Sunday, September 11, 2005


A day spent contemplating war

Checking in from Kanchanaburi in southwest/central Thailand. This has been a worthwhile city to visit on my way up to Chiang Mai. This small town is the site of the famous bridge over River Kwai from WWII. I went to three museums today related to the POW experience during that time. Walked over the bridge and back. One of the museums was excellent -- educational and well designed -- and sits adjacent to the Allied Cemetery which I walked through afterward. At another museum, I read through a guest book signed with hundreds of messages that tourists have left in the last few months. Dozens of spiteful opinions of America have been recorded. Coincidentally, it is September 11 today.

On my ride to the hotel here, the hotel guy sitting on the truck with me pointed out several of Kanchanaburi's tourist sites. As we passed the cemetery, I asked him if any Americans were buried there. A reasonable question from someone who isn't exactly a WWII buff, I thought. He replied that no Americans were buried there and then added that America did only two things in WWII: blow up the bridge here and bomb Japan. I replied to him that I definitely recall significantly more US involvement than that. He shook his head and said, "America didn't do anything in that war."

Bangkok was just OK. Funny how the places I am most excited to see don't turn out to be what I expect and then the opposite (I may have said this here before). I went to the National Museum and visited a mansion that one of the king's had built 100 years or so ago. It is made from teak, and you should see it. The most beautiful floors I have ever seen on a lush piece of land that must have once been very idyllic. Only 30 of the 72 rooms are open for viewing and every room had something opulent in it, such as a Steinway or copper toilet. I would like to have lived in the house for a week as a Thai princess.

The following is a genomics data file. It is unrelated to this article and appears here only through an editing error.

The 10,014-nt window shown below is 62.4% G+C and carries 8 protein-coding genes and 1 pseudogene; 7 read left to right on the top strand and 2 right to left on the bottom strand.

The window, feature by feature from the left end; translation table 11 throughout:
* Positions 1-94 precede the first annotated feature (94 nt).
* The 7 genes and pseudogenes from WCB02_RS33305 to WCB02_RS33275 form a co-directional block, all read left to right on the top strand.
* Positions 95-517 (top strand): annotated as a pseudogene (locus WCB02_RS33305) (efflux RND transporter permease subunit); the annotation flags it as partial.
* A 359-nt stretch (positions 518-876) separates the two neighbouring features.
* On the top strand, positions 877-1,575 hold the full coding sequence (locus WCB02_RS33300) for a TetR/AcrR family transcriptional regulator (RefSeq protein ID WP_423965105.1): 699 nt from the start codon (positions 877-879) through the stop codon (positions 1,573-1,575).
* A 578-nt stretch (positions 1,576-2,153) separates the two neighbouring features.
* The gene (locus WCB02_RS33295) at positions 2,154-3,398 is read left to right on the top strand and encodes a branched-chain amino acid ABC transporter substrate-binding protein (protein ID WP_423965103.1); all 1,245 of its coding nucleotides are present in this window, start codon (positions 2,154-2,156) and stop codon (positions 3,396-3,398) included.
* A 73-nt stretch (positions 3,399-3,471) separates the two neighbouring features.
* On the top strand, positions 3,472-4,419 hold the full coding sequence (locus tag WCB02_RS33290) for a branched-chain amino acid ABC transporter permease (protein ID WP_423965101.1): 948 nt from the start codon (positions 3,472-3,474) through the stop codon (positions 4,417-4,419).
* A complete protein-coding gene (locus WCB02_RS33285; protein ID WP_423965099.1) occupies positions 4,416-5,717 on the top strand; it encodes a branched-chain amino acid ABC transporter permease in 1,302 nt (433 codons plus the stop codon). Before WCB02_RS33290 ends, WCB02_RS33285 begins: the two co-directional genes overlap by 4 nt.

Visited Khao San Road. I'm a long way from being 20 and stoned, so it didn't hold a lot of interest for me, although I am glad I saw it. Many dreadlocked (and stinky) Caucasian people walking around trying to be hippies. Since when does being granola mean you can't get cozy with a bar of soap every other day? And the dreadlocks? Never should be seen on white people in any case ever. The road is full of bars, guesthouses and tables selling the usual stuff like hemp bags, Bob Marley stickers and pot-leaf patches. That's about it.

On the other hand, I was delighted to see Wat Pho (temple) with the world's largest reclining Buddha. A total jaw dropper. A massive wall of gold towering overhead, and that's for a Buddha who is on his side. Then he stretches for meters and meters to the other end of the temple. The best Buddha so far.

I was dying for a steak and salad the other night and found a Sizzler hidden on the seventh floor of a shopping mall. I figured it was a decent place for a steak other than the fancy places that wouldn't really welcome a backpacker's budget. That was the first cold salad and the most expensive meal I have eaten since I left home. After dinner I came across this library on the same floor of the mall. It's called the Thailand Knowledge Park. It's a little library for young people that has all kinds of resources that you would usually find, but the design of the place is what caught my eye. Every foot was smartly thought out by the design team. It's done in red, black and white. It had these "booths" that are shaped like a reclining body. You slide into the space and can watch DVDs or read. On the back wall was built a honeycomb of red lucite boxes stacked about five high. Little kids climb up the boxes and can sit in their own little padded cubby and read a book. They all looked so cute in their honeycombs. You can learn more at It is very hip and futuristic. So I bought a T-shirt.

Hey Amy - not totally surprised by the unsatisfying (and factually incorrect) response you got asking about WWII. My experience with asking locals about the history of a particular place was rarely satisfying, especially about WWII. Either people don't want to talk about the unpleasant past, or they haven't been taught what happened. If you want some history, the Vietnamese view of what they call the American War war will be an, umm, interesting perspective.
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